The first-half finishes produced by Alexandre Lacazette and Son Heung-min were moments of contrasting beauty in Sunday's disorientating north London derby.
Matches behind closed doors are the not-so-new normal, but those fixtures where the sound and fury tends to be turned up the loudest – such as any encounter between Tottenham and Arsenal – seem to sit most uneasily within it.
The scenes of bedlam among both sets of fans that would have accompanied both the Gunners' gatecrashing opener and Spurs' rapid response are easy to wistfully imagine and miss.
Lacazette's 16th-minute strike was one of brutal, destructive power underpinned by purity of technique. When the shot careered into the top left corner, it felt like it might pull Hugo Lloris' goalposts along with it.
Arsenal joy was short-lived, though, as Son dinked an irresistibly cute finish beyond Emiliano Martinez, the ball looping obediently into its intended target.
These was goalscoring feats of the highest order, fit to grace any team or occasion.
What came immediately before both goals spoke unpalatable truths to two giants of the English game with ambitions far outstripping their present standings of eighth and ninth in the Premier League table.
Granit Xhaka was careless in possession as Arsenal attacked, trying to shake the effects of a probing Spurs start at odds with their limp efforts last time out at Bournemouth. Serge Aurier stepped in, only to blunder into midfield and allow the Switzerland international to retrieve the situation.
Take two. Xhaka found Lacazette and Spurs were far too happy to idly watch his striking masterclass.
Just over two minutes later and David Luiz was at the centre of a moment of high defensive farce. For once, it wasn't the accident-prone Brazilian's fault. Sead Kolasinac sent a brainless pass beyond his beleaguered colleague, who was fighting a losing battle when it came to making up ground on Son.
Mikel Arteta reverting to a 3-4-3 led to Kolasinac's haphazard involvement on the left of a back three, while Jose Mourinho set out Spurs in an unfamiliar 4-4-2.
Those adjusted new systems were perhaps partly culpable for this looking not very much like an elite encounter. The first half was dominated by midfield players roving through chaotic expanses of space, the action devoid of structure.
If it had unfolded amid a white-hot derby atmosphere, it might have been partly understandable. In a supporter-less setting it simply looked like two teams reverting to mid-table type.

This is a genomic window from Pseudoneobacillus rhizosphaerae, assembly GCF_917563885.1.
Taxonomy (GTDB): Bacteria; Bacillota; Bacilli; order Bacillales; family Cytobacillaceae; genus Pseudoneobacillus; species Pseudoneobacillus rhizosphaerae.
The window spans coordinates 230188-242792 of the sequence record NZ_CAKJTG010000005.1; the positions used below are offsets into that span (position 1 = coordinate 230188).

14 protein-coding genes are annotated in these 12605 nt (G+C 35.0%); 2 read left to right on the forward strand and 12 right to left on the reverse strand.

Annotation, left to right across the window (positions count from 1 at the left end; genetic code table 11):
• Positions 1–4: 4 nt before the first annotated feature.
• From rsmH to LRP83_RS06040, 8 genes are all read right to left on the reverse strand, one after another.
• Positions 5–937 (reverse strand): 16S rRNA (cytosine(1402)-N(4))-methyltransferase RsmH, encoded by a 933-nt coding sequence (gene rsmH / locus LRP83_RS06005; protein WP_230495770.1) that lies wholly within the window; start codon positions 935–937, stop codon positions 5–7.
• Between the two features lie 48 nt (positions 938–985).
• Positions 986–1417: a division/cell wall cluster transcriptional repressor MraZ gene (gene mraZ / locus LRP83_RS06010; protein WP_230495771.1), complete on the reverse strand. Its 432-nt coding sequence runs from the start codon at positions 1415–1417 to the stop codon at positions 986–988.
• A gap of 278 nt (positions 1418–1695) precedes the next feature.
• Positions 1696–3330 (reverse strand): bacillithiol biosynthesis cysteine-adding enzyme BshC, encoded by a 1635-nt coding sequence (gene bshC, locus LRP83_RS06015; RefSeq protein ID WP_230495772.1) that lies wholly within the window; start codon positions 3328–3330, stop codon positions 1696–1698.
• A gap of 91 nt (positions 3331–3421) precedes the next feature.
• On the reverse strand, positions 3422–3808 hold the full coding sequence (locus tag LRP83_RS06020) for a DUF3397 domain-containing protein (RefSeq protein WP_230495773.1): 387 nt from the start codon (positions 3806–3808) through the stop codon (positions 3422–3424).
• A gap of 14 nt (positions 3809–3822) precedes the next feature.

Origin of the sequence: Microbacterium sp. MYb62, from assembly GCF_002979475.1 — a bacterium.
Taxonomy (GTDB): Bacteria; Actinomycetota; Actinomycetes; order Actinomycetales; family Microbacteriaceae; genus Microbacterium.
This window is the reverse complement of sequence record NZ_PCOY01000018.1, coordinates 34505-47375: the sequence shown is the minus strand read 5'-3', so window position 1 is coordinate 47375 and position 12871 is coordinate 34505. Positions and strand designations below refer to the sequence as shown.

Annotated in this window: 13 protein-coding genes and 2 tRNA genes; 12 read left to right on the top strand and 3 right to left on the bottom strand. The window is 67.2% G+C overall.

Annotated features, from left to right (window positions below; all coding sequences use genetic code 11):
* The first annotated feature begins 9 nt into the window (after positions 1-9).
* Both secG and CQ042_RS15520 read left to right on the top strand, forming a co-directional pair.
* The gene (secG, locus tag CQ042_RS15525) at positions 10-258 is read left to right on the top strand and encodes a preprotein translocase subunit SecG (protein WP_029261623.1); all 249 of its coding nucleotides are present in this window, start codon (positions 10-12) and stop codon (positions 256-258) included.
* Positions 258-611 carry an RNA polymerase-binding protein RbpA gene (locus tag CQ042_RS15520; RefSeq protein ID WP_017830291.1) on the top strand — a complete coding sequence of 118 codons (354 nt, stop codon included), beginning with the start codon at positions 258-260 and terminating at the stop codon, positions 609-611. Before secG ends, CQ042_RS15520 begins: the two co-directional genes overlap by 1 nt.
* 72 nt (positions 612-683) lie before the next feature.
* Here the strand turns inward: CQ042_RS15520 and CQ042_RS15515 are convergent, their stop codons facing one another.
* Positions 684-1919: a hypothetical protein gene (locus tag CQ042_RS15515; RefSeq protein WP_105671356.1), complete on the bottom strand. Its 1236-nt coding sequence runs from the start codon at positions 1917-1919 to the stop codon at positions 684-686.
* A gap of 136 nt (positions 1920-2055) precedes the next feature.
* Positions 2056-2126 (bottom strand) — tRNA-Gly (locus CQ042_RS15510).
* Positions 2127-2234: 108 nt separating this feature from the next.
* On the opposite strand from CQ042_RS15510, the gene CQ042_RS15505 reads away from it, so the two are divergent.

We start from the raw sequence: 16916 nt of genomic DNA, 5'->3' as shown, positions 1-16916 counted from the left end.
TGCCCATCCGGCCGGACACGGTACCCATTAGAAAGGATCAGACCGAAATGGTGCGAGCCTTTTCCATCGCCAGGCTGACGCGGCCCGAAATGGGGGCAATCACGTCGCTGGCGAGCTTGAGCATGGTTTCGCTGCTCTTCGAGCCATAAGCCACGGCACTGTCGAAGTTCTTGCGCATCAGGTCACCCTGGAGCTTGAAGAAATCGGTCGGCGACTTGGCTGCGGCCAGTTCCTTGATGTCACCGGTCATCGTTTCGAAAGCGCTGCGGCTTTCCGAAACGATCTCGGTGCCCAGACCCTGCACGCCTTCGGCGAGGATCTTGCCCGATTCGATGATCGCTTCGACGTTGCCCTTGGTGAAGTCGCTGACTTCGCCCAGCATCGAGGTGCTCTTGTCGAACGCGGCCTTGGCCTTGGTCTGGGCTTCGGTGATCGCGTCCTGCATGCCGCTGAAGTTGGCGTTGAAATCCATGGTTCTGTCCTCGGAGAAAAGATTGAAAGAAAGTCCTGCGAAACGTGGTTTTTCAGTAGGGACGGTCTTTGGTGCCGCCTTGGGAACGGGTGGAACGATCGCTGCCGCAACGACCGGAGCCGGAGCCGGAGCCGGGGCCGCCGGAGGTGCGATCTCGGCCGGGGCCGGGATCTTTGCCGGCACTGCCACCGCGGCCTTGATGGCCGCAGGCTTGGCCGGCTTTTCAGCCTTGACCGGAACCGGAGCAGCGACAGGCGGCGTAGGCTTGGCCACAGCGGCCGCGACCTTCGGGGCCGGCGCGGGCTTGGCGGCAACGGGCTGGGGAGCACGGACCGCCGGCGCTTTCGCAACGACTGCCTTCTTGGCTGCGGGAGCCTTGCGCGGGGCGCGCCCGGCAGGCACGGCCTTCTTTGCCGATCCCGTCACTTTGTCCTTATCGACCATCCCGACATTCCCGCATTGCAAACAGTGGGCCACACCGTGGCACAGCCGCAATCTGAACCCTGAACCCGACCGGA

Those clubs existing in closer proximity to the top four have had seasons of ups and downs, dealing with their own shortcomings. Yet they do seem to have a far greater grasp of their destiny over the course of 90 minutes.
Ben Davies unleashed a long-ranger that Martinez tipped on to his crossbar before half-time, although when the Golden Boot-chasing Pierre-Emerick Aubameyang hit the same goal frame in the 59th minute it was Arsenal in the ascendancy.
Spurs' earlier ambition had shrivelled as they shrunk closer and closer to their own goal. Arsenal are a team at the start of their journey under Arteta and briefly appeared primed to pile further misery upon Mourinho's inherited Mauricio Pochettino vintage that had turned sour.
However, Arteta would again find out that one step forward/one step back has become hardwired into the DNA of the club he loves. Toby Alderweireld's header from Son's 81st-minute corner means Arsenal have now dropped a staggering 21 points from winning positions this season.
The Belgium centre-back's winner also felt familiar in terms of this stage of Mourinho's career. Like when Spurs were somehow battered in a 2-0 victory over Manchester City in February, or those last defiant wheezes against big-name opponents as his Manchester United career stumbled towards a conclusion.
Finding a way to win is an admirable trait, but how much can it galvanise when the overall direction of travel for Mourinho's Tottenham looks so unclear? Buying valuable time, but to what end?
The team with a muddled identity but some cutting edge eventually overcame the one with a swiftly established identity but a reliably soft underbelly.
Spurs and Arsenal is a rivalry well-matched because of their shortcomings as much as their stars. As Sunday's encounter showed, there is work to be done on either side of the north London divide.